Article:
Social Network Analysis

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Social Network Analysis

Mark A. Sellers
,
30 July 2011

Mercyhurst College, Erie PA

Advanced Analytic Techniques Course


Purpose

The purpose of this project is to assess the value of
using the analytical method of Social
Network Analysis to determine the answer to the following analytical question:


H
ow are organized crime families organized to maintain cohesiveness and control
the flow of inform
ation, influence and resources?


For my
dataset, I will create a data table showing the personal and business relationships of
characters from Francis Ford Coppola’s film Godfather I. The criteria that I will use to evaluate
this method will include:




Ability to describe individual interpersonal

relationships accurately.



Utility of UCINET Social Network Analysis software.



Ability of different centrality measures (Degree,
Closeness,
Betweenness and
Eigenvector) to characterize relative importance and influence of individual members in
the network.



Utility of creating trust, task, money and resource, and strategy and goal networks in
understanding influence and information flow in organized crime families.


Literature Review


An overview of the topics addressed in the papers cited in the Detailed Literature Review in
Annex A shows that social network analysis is a technique that has very broad application in
both criminal and counter
-
terrorist intelligence: Van der Hulst, Schwa
rtz and Rouselle and
Natarajan (2006) focused their studies on understanding criminal organizations, while Brams et
al (2005), Koschade (2006) and Basu (2005) studied terrorist networks. Although there is a
common thread of applying SNA to different netwo
rks, the authors emphasize not only different
output measures of SNA in their respective papers, but several also focus on ancillary issues such
as gathering and preparing data and preparing the analysis for the customer.


The book by Hanneman and Riddle
(2005),
Introduction to Social Network Methods
, is a general
guide to the theoretical and practical aspects of SNA methodology and illustrates just how
extensive this analysis technique is. Dozens of output variables characterizing the importance of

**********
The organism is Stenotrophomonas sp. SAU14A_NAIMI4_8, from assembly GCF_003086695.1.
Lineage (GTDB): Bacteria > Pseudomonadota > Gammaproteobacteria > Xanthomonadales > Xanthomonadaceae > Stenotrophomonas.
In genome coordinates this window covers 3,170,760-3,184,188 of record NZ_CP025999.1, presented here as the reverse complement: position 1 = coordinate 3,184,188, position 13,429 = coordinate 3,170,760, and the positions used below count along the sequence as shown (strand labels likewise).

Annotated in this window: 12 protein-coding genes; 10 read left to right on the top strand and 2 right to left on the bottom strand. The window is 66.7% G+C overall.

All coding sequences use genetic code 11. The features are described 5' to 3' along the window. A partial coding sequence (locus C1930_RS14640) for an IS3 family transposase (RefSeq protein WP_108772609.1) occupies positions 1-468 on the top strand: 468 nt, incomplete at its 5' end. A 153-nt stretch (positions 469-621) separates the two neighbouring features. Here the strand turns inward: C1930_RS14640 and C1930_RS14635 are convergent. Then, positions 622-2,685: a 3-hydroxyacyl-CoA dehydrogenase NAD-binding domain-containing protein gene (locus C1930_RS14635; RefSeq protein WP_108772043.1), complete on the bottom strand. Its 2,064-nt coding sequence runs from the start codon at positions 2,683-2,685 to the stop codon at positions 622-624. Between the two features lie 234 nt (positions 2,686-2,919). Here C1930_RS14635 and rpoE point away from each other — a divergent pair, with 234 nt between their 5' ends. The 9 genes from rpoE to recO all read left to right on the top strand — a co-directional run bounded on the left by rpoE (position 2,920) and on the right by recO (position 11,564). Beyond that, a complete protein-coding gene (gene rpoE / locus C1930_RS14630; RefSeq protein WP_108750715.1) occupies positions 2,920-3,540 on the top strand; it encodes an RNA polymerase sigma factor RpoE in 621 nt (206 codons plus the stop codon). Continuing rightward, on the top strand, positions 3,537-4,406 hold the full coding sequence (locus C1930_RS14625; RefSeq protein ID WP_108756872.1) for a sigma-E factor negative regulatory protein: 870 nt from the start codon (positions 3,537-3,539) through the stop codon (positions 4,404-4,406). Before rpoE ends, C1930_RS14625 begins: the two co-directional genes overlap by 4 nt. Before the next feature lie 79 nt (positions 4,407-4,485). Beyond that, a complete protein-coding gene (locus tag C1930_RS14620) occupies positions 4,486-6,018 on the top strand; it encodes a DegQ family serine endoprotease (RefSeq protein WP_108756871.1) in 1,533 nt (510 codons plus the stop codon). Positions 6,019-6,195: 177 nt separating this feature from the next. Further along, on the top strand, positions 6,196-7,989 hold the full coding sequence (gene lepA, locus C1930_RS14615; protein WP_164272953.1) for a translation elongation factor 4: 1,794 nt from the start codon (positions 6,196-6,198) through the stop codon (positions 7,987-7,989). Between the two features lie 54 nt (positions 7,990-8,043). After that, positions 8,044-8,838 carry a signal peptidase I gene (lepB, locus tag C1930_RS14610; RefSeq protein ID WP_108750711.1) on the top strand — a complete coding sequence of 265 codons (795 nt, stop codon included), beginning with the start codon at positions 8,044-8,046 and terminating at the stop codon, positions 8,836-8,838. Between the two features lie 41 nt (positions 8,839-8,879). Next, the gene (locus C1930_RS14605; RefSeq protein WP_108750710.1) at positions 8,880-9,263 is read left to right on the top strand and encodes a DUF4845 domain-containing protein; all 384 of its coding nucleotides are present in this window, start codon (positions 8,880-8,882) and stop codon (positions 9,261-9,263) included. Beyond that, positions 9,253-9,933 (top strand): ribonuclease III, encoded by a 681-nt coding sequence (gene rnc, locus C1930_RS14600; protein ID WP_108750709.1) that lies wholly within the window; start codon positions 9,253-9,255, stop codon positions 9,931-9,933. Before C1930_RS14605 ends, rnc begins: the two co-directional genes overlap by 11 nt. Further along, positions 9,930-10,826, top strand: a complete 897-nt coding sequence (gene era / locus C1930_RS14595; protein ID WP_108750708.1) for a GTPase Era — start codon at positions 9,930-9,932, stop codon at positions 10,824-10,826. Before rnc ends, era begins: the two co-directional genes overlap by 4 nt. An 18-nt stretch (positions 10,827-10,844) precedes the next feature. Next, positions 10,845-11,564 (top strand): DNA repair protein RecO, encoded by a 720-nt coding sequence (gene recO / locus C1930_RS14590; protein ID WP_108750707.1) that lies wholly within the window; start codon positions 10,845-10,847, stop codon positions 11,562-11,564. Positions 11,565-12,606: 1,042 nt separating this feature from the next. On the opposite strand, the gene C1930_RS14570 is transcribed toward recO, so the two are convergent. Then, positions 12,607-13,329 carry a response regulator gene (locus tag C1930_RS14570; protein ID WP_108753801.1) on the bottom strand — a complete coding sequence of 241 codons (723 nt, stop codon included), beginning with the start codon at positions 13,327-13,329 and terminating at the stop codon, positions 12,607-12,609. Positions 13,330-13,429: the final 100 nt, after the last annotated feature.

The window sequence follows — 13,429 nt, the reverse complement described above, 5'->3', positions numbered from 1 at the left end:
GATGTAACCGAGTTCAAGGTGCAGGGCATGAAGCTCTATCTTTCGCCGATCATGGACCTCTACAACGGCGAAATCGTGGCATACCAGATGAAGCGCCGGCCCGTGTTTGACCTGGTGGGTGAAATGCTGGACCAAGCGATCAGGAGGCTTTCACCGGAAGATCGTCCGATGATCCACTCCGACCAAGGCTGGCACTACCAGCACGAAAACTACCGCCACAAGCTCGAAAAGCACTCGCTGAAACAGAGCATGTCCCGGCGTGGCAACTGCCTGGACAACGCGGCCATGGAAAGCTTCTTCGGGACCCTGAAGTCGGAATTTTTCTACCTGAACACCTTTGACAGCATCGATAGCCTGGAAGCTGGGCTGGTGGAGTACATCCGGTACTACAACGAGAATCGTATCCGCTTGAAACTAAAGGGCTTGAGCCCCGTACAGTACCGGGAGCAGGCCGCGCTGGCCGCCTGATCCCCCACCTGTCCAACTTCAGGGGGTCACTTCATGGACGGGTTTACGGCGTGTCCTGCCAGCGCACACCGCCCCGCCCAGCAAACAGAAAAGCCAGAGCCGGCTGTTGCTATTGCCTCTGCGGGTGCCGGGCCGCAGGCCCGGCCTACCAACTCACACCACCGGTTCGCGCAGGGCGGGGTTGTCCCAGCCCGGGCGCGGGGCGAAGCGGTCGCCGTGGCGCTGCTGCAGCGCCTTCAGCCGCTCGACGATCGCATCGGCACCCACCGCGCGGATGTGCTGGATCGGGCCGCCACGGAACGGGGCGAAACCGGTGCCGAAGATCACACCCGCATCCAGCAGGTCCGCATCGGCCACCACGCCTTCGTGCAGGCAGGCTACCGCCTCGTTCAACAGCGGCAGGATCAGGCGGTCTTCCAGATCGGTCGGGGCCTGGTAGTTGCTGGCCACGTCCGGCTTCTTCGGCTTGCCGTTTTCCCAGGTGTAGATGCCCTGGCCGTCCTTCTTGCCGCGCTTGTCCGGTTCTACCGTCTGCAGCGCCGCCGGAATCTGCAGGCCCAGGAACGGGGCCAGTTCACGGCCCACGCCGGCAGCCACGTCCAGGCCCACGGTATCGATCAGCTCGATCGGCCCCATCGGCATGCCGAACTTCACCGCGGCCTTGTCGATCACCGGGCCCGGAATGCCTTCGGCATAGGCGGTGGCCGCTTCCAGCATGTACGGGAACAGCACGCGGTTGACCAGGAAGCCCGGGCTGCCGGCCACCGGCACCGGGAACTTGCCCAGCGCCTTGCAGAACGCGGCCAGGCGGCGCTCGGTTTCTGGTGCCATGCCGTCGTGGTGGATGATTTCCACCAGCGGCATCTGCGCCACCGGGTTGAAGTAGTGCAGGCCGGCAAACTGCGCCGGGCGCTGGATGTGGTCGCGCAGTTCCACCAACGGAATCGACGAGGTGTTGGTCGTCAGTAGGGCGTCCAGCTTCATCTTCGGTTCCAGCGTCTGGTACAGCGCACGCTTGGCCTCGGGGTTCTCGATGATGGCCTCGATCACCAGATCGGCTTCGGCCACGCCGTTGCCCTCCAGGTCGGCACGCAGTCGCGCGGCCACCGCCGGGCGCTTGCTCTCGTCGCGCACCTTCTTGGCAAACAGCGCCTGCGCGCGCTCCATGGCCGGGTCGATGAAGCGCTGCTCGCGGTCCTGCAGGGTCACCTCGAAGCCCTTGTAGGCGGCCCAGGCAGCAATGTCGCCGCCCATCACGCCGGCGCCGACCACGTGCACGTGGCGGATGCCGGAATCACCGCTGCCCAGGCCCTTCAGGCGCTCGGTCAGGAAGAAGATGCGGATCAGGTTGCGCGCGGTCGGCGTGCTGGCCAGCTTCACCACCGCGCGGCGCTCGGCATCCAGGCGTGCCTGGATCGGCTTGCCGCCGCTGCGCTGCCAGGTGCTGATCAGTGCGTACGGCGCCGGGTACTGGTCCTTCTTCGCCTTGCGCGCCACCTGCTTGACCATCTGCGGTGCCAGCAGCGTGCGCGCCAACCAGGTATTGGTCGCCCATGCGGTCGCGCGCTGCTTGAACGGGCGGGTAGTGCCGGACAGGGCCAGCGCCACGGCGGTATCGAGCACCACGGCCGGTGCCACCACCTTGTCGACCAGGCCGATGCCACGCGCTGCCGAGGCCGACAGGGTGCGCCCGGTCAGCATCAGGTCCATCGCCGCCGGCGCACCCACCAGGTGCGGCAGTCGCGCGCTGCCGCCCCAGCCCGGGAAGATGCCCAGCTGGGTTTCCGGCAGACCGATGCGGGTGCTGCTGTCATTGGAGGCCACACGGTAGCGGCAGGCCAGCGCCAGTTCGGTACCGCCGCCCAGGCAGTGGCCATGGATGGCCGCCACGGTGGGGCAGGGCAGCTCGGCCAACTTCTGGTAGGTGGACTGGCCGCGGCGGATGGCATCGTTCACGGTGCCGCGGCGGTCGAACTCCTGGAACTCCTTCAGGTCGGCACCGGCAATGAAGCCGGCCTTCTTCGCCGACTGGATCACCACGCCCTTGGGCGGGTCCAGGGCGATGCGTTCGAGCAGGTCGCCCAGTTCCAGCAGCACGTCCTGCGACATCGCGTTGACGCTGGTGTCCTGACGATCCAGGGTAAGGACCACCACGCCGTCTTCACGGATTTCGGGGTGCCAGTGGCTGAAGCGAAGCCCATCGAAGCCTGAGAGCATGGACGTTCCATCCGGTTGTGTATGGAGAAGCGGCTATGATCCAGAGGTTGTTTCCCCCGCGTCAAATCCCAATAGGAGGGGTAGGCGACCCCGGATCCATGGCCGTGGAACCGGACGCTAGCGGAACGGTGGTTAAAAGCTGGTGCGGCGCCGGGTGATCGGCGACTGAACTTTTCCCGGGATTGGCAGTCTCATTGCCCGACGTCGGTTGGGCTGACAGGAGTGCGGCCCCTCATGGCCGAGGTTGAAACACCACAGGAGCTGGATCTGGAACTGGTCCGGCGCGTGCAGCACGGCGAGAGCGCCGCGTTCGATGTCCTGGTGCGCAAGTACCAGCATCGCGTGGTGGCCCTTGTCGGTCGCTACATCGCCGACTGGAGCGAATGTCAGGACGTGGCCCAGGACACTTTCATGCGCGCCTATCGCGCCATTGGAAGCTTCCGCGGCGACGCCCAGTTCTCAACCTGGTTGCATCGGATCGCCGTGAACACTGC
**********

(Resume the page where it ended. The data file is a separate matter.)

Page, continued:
indivi
dual actors, such as centrality and power indices; the macroscopic structures of networks,
such as network density; and the characteristics of sub
-
network structures, such as cliques and
factions are available in the output of light
-
weight desktop applicat
ions such as UCINET and
other analysis packages. Given that there are so many ways to characterize social networks, it is
perhaps not surprising that different authors use variations on the basic technique to characterize
the networks that they study.


The

discussion by van der Hulst (2009) of SNA as a tool for criminal investigations describes the
basic use of centrality and other output variables in characterizing criminal networks, but places
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more emphasis on the use of these results for purposes such as

scenario building, hypothesis
testing, targeting, and preparation of evidence. The author also outlines issues in collecting and
preparing data for network analysis, such identifying and characterizing affiliations, collecting
demographic data and elimina
ting redundant data. This paper considers SNA as an end
-
to
-
end
process, from identifying a target group to final reporting.


The study of Schwartz and Rouselle (2009) on using SNA to target criminal networks is much
more theoretical than the other sources
cited. The authors propose new indices for assessing
Network Capital (NC) and Intelligence Worth (IW) as aides to targeting individuals for
enforcement or intelligence gathering. Individuals with high NC would be likely targets for
arrest, due to their abi
lities to make decisions and influence events, while those with high IW
would be likely targets for surveillance. Although the results of this study are promising, neither
NC nor IW is available in off
-
the
-
shelf applications such as UCINET.


Brams et al. (
2005) discuss the creation of directed graphs (digraphs) for creating social network
diagrams to show the influence paths among actors within those networks. The methodology
they propose must be applied manually; however, their modifier is easily applied t
o small
networks to show their hierarchical structure.


Koschade’s (2006) analysis of the Jemaah Islamiyah terrorist network responsible for the 2002
Bali bombing includes a straightforward SNA of the terrorist cell using more commonly used
indices such as

network size, density, and degree, closeness and betweenness centrality. Like
van der Hulst (2009), Koschade discusses preparation of the data for analysis and like Natarajan
(2006) he stresses the value of using other analytical techniques such as a tho
rough case study to
support the analysis.